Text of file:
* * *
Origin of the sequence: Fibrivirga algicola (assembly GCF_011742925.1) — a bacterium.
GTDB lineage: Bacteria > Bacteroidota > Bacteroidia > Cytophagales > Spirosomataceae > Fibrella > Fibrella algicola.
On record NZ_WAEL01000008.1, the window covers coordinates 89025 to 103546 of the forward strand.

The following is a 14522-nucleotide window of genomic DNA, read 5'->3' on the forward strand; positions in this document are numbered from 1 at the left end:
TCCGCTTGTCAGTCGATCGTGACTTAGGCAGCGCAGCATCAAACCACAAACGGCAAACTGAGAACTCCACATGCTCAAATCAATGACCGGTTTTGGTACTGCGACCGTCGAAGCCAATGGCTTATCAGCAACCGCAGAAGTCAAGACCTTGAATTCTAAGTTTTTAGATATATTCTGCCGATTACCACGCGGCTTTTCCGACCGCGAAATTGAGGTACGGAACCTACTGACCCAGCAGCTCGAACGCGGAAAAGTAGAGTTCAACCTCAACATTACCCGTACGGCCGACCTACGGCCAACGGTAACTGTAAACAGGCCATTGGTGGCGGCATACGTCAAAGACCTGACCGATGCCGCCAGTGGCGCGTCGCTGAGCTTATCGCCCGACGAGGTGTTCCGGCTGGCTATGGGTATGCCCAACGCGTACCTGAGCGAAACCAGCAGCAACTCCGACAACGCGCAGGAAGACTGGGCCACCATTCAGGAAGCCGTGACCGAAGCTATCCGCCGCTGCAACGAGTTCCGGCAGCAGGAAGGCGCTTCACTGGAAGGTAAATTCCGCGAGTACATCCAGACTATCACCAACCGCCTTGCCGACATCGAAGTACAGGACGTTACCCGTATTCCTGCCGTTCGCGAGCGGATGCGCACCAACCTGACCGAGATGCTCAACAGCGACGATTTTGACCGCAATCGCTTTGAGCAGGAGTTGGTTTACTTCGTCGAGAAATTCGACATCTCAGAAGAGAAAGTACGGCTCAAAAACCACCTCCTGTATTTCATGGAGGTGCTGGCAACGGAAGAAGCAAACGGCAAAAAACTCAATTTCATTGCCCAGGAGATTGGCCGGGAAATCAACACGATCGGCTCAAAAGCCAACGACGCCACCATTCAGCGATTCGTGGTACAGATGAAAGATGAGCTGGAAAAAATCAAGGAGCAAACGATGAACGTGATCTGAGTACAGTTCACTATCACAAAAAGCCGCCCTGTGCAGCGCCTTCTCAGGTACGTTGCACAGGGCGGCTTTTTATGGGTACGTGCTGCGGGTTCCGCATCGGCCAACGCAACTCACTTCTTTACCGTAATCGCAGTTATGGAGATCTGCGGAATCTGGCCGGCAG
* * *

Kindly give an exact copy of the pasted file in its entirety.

Origin of the sequence: Fibrivirga algicola (assembly GCF_011742925.1) — a bacterium.
GTDB lineage: Bacteria > Bacteroidota > Bacteroidia > Cytophagales > Spirosomataceae > Fibrella > Fibrella algicola.
On record NZ_WAEL01000008.1, the window covers coordinates 89025 to 103546 of the forward strand.

The following is a 14522-nucleotide window of genomic DNA, read 5'->3' on the forward strand; positions in this document are numbered from 1 at the left end:
TCCGCTTGTCAGTCGATCGTGACTTAGGCAGCGCAGCATCAAACCACAAACGGCAAACTGAGAACTCCACATGCTCAAATCAATGACCGGTTTTGGTACTGCGACCGTCGAAGCCAATGGCTTATCAGCAACCGCAGAAGTCAAGACCTTGAATTCTAAGTTTTTAGATATATTCTGCCGATTACCACGCGGCTTTTCCGACCGCGAAATTGAGGTACGGAACCTACTGACCCAGCAGCTCGAACGCGGAAAAGTAGAGTTCAACCTCAACATTACCCGTACGGCCGACCTACGGCCAACGGTAACTGTAAACAGGCCATTGGTGGCGGCATACGTCAAAGACCTGACCGATGCCGCCAGTGGCGCGTCGCTGAGCTTATCGCCCGACGAGGTGTTCCGGCTGGCTATGGGTATGCCCAACGCGTACCTGAGCGAAACCAGCAGCAACTCCGACAACGCGCAGGAAGACTGGGCCACCATTCAGGAAGCCGTGACCGAAGCTATCCGCCGCTGCAACGAGTTCCGGCAGCAGGAAGGCGCTTCACTGGAAGGTAAATTCCGCGAGTACATCCAGACTATCACCAACCGCCTTGCCGACATCGAAGTACAGGACGTTACCCGTATTCCTGCCGTTCGCGAGCGGATGCGCACCAACCTGACCGAGATGCTCAACAGCGACGATTTTGACCGCAATCGCTTTGAGCAGGAGTTGGTTTACTTCGTCGAGAAATTCGACATCTCAGAAGAGAAAGTACGGCTCAAAAACCACCTCCTGTATTTCATGGAGGTGCTGGCAACGGAAGAAGCAAACGGCAAAAAACTCAATTTCATTGCCCAGGAGATTGGCCGGGAAATCAACACGATCGGCTCAAAAGCCAACGACGCCACCATTCAGCGATTCGTGGTACAGATGAAAGATGAGCTGGAAAAAATCAAGGAGCAAACGATGAACGTGATCTGAGTACAGTTCACTATCACAAAAAGCCGCCCTGTGCAGCGCCTTCTCAGGTACGTTGCACAGGGCGGCTTTTTATGGGTACGTGCTGCGGGTTCCGCATCGGCCAACGCAACTCACTTCTTTACCGTAATCGCAGTTATGGAGATCTGCGGAATCTGGCCGGCAG